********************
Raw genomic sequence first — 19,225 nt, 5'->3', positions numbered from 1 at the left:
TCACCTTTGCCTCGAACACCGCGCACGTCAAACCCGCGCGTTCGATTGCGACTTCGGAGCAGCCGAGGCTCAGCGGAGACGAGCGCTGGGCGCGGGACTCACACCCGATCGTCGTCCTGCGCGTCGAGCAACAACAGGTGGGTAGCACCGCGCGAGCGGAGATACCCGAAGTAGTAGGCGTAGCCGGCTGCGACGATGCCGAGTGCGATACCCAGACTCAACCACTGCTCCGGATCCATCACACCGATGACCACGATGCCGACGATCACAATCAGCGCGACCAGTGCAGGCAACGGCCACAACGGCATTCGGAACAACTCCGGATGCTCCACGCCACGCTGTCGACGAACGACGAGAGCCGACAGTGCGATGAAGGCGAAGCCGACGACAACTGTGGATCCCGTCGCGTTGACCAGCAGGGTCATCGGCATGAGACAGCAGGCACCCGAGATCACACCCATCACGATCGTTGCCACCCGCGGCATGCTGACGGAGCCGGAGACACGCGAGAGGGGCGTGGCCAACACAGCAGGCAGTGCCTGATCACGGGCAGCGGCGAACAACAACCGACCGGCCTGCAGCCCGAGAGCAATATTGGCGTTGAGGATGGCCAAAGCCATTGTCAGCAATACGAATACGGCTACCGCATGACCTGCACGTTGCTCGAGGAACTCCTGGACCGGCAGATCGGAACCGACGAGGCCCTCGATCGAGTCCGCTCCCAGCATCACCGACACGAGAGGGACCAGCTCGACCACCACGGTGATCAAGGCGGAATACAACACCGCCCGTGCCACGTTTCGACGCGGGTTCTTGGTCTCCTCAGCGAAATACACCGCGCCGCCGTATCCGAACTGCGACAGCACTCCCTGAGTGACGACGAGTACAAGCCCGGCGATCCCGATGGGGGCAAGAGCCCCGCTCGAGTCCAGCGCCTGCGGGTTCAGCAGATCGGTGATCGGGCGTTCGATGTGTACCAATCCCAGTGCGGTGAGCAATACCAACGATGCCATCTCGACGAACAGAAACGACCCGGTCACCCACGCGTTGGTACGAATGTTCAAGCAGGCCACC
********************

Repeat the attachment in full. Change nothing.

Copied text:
Raw genomic sequence first — 19,225 nt, 5'->3', positions numbered from 1 at the left:
TCACCTTTGCCTCGAACACCGCGCACGTCAAACCCGCGCGTTCGATTGCGACTTCGGAGCAGCCGAGGCTCAGCGGAGACGAGCGCTGGGCGCGGGACTCACACCCGATCGTCGTCCTGCGCGTCGAGCAACAACAGGTGGGTAGCACCGCGCGAGCGGAGATACCCGAAGTAGTAGGCGTAGCCGGCTGCGACGATGCCGAGTGCGATACCCAGACTCAACCACTGCTCCGGATCCATCACACCGATGACCACGATGCCGACGATCACAATCAGCGCGACCAGTGCAGGCAACGGCCACAACGGCATTCGGAACAACTCCGGATGCTCCACGCCACGCTGTCGACGAACGACGAGAGCCGACAGTGCGATGAAGGCGAAGCCGACGACAACTGTGGATCCCGTCGCGTTGACCAGCAGGGTCATCGGCATGAGACAGCAGGCACCCGAGATCACACCCATCACGATCGTTGCCACCCGCGGCATGCTGACGGAGCCGGAGACACGCGAGAGGGGCGTGGCCAACACAGCAGGCAGTGCCTGATCACGGGCAGCGGCGAACAACAACCGACCGGCCTGCAGCCCGAGAGCAATATTGGCGTTGAGGATGGCCAAAGCCATTGTCAGCAATACGAATACGGCTACCGCATGACCTGCACGTTGCTCGAGGAACTCCTGGACCGGCAGATCGGAACCGACGAGGCCCTCGATCGAGTCCGCTCCCAGCATCACCGACACGAGAGGGACCAGCTCGACCACCACGGTGATCAAGGCGGAATACAACACCGCCCGTGCCACGTTTCGACGCGGGTTCTTGGTCTCCTCAGCGAAATACACCGCGCCGCCGTATCCGAACTGCGACAGCACTCCCTGAGTGACGACGAGTACAAGCCCGGCGATCCCGATGGGGGCAAGAGCCCCGCTCGAGTCCAGCGCCTGCGGGTTCAGCAGATCGGTGATCGGGCGTTCGATGTGTACCAATCCCAGTGCGGTGAGCAATACCAACGATGCCATCTCGACGAACAGAAACGACCCGGTCACCCACGCGTTGGTACGAATGTTCAAGCAGGCCACC